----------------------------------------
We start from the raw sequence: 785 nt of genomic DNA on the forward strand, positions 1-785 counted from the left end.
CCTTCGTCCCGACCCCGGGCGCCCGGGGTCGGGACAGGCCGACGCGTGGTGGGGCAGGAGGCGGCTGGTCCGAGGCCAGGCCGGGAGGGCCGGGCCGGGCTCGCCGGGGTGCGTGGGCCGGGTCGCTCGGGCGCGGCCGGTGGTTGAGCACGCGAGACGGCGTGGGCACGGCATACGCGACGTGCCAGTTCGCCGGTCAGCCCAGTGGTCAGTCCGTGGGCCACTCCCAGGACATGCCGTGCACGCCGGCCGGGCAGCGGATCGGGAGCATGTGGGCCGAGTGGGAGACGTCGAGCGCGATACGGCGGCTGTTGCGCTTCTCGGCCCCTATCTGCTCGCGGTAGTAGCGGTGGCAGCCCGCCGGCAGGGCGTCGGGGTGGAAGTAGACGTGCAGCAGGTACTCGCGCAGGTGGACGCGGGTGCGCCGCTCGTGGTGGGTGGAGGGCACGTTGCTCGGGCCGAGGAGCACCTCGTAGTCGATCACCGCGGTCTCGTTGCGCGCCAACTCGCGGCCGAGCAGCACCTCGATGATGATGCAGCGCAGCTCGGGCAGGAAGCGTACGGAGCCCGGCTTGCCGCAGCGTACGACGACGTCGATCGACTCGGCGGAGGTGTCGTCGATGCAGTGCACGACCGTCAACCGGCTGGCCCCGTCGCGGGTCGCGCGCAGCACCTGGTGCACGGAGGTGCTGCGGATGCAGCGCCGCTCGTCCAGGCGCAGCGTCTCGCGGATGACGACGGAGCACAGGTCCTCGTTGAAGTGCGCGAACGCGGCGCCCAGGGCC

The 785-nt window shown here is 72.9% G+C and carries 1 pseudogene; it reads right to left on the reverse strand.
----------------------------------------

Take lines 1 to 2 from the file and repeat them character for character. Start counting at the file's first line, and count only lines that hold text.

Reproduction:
We start from the raw sequence: 785 nt of genomic DNA on the forward strand, positions 1-785 counted from the left end.
CCTTCGTCCCGACCCCGGGCGCCCGGGGTCGGGACAGGCCGACGCGTGGTGGGGCAGGAGGCGGCTGGTCCGAGGCCAGGCCGGGAGGGCCGGGCCGGGCTCGCCGGGGTGCGTGGGCCGGGTCGCTCGGGCGCGGCCGGTGGTTGAGCACGCGAGACGGCGTGGGCACGGCATACGCGACGTGCCAGTTCGCCGGTCAGCCCAGTGGTCAGTCCGTGGGCCACTCCCAGGACATGCCGTGCACGCCGGCCGGGCAGCGGATCGGGAGCATGTGGGCCGAGTGGGAGACGTCGAGCGCGATACGGCGGCTGTTGCGCTTCTCGGCCCCTATCTGCTCGCGGTAGTAGCGGTGGCAGCCCGCCGGCAGGGCGTCGGGGTGGAAGTAGACGTGCAGCAGGTACTCGCGCAGGTGGACGCGGGTGCGCCGCTCGTGGTGGGTGGAGGGCACGTTGCTCGGGCCGAGGAGCACCTCGTAGTCGATCACCGCGGTCTCGTTGCGCGCCAACTCGCGGCCGAGCAGCACCTCGATGATGATGCAGCGCAGCTCGGGCAGGAAGCGTACGGAGCCCGGCTTGCCGCAGCGTACGACGACGTCGATCGACTCGGCGGAGGTGTCGTCGATGCAGTGCACGACCGTCAACCGGCTGGCCCCGTCGCGGGTCGCGCGCAGCACCTGGTGCACGGAGGTGCTGCGGATGCAGCGCCGCTCGTCCAGGCGCAGCGTCTCGCGGATGACGACGGAGCACAGGTCCTCGTTGAAGTGCGCGAACGCGGCGCCCAGGGCC